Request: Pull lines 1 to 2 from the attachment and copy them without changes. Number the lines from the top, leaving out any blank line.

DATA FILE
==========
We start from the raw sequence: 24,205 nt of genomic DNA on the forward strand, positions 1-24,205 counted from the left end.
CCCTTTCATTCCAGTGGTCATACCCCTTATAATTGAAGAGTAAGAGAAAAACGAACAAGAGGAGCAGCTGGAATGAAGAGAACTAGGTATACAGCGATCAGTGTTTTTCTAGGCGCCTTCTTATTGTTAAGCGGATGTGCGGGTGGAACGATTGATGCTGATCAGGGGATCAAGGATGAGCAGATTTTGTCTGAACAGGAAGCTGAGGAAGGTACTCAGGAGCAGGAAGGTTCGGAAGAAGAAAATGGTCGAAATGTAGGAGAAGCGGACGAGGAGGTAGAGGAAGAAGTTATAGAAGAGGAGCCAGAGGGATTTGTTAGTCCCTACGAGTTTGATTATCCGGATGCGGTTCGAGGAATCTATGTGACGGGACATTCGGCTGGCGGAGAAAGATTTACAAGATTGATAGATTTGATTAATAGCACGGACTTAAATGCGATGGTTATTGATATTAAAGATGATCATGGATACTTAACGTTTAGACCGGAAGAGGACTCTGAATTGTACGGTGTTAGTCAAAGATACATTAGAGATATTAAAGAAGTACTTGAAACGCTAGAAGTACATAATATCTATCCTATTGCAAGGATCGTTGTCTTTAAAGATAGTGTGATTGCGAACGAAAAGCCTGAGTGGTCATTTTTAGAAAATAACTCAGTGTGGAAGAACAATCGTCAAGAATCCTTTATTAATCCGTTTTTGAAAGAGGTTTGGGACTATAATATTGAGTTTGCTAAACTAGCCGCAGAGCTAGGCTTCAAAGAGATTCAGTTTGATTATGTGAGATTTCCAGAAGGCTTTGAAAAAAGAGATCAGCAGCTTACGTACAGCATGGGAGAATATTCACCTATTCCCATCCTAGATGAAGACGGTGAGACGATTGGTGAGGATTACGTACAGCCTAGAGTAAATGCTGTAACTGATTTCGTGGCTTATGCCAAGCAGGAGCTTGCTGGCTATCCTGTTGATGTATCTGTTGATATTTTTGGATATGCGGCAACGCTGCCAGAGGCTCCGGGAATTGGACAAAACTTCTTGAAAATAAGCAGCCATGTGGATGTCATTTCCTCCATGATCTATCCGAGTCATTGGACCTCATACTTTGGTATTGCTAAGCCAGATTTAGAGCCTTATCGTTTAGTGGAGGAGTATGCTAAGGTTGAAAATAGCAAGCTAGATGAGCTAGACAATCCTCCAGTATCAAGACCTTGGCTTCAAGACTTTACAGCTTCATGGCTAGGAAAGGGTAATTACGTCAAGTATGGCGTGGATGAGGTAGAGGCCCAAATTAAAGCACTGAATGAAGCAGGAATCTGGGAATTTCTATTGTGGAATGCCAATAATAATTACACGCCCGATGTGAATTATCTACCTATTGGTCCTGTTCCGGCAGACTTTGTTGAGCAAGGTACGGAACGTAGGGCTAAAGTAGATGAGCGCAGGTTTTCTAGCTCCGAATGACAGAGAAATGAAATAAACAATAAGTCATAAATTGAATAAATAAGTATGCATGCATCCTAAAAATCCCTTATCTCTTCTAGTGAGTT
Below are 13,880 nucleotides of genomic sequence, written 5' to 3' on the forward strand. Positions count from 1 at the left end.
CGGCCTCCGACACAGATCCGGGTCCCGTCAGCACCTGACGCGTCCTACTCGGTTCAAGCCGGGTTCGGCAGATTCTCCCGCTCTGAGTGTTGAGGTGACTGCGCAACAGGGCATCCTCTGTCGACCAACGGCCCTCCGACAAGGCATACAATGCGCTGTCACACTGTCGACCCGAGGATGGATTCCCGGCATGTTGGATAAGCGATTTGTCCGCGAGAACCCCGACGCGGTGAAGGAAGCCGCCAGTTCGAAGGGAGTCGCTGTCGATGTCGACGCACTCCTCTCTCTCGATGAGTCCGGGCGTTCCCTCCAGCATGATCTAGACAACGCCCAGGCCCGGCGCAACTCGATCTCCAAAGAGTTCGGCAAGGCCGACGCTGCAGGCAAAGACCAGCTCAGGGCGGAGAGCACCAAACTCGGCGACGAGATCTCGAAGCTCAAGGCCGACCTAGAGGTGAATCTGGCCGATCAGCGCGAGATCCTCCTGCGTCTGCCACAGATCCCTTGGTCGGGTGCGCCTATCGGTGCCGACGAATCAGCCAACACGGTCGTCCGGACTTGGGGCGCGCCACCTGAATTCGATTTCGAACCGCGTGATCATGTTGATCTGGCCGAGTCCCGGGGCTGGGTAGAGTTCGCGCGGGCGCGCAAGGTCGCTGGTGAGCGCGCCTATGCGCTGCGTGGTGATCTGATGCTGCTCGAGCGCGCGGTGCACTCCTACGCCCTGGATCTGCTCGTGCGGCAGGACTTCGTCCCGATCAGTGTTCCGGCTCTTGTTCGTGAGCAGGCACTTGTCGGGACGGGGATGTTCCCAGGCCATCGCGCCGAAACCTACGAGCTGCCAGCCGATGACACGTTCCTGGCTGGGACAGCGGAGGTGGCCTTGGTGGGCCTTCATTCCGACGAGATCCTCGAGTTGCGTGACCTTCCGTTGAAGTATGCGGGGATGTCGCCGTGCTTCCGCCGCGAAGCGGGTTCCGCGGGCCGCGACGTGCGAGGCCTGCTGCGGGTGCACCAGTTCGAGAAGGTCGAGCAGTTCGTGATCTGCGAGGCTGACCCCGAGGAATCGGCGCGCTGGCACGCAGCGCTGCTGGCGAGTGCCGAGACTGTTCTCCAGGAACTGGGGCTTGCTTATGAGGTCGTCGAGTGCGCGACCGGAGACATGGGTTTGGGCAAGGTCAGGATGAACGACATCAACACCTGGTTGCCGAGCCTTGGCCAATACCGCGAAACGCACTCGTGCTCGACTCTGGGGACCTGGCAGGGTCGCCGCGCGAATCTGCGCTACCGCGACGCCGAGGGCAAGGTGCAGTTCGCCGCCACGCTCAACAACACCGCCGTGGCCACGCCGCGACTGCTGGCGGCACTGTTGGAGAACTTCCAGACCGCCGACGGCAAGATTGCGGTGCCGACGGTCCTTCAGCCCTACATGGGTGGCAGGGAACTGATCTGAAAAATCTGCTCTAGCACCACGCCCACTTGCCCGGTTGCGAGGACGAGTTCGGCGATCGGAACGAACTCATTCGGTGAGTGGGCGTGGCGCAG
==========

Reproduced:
We start from the raw sequence: 24,205 nt of genomic DNA on the forward strand, positions 1-24,205 counted from the left end.
CCCTTTCATTCCAGTGGTCATACCCCTTATAATTGAAGAGTAAGAGAAAAACGAACAAGAGGAGCAGCTGGAATGAAGAGAACTAGGTATACAGCGATCAGTGTTTTTCTAGGCGCCTTCTTATTGTTAAGCGGATGTGCGGGTGGAACGATTGATGCTGATCAGGGGATCAAGGATGAGCAGATTTTGTCTGAACAGGAAGCTGAGGAAGGTACTCAGGAGCAGGAAGGTTCGGAAGAAGAAAATGGTCGAAATGTAGGAGAAGCGGACGAGGAGGTAGAGGAAGAAGTTATAGAAGAGGAGCCAGAGGGATTTGTTAGTCCCTACGAGTTTGATTATCCGGATGCGGTTCGAGGAATCTATGTGACGGGACATTCGGCTGGCGGAGAAAGATTTACAAGATTGATAGATTTGATTAATAGCACGGACTTAAATGCGATGGTTATTGATATTAAAGATGATCATGGATACTTAACGTTTAGACCGGAAGAGGACTCTGAATTGTACGGTGTTAGTCAAAGATACATTAGAGATATTAAAGAAGTACTTGAAACGCTAGAAGTACATAATATCTATCCTATTGCAAGGATCGTTGTCTTTAAAGATAGTGTGATTGCGAACGAAAAGCCTGAGTGGTCATTTTTAGAAAATAACTCAGTGTGGAAGAACAATCGTCAAGAATCCTTTATTAATCCGTTTTTGAAAGAGGTTTGGGACTATAATATTGAGTTTGCTAAACTAGCCGCAGAGCTAGGCTTCAAAGAGATTCAGTTTGATTATGTGAGATTTCCAGAAGGCTTTGAAAAAAGAGATCAGCAGCTTACGTACAGCATGGGAGAATATTCACCTATTCCCATCCTAGATGAAGACGGTGAGACGATTGGTGAGGATTACGTACAGCCTAGAGTAAATGCTGTAACTGATTTCGTGGCTTATGCCAAGCAGGAGCTTGCTGGCTATCCTGTTGATGTATCTGTTGATATTTTTGGATATGCGGCAACGCTGCCAGAGGCTCCGGGAATTGGACAAAACTTCTTGAAAATAAGCAGCCATGTGGATGTCATTTCCTCCATGATCTATCCGAGTCATTGGACCTCATACTTTGGTATTGCTAAGCCAGATTTAGAGCCTTATCGTTTAGTGGAGGAGTATGCTAAGGTTGAAAATAGCAAGCTAGATGAGCTAGACAATCCTCCAGTATCAAGACCTTGGCTTCAAGACTTTACAGCTTCATGGCTAGGAAAGGGTAATTACGTCAAGTATGGCGTGGATGAGGTAGAGGCCCAAATTAAAGCACTGAATGAAGCAGGAATCTGGGAATTTCTATTGTGGAATGCCAATAATAATTACACGCCCGATGTGAATTATCTACCTATTGGTCCTGTTCCGGCAGACTTTGTTGAGCAAGGTACGGAACGTAGGGCTAAAGTAGATGAGCGCAGGTTTTCTAGCTCCGAATGACAGAGAAATGAAATAAACAATAAGTCATAAATTGAATAAATAAGTATGCATGCATCCTAAAAATCCCTTATCTCTTCTAGTGAGTT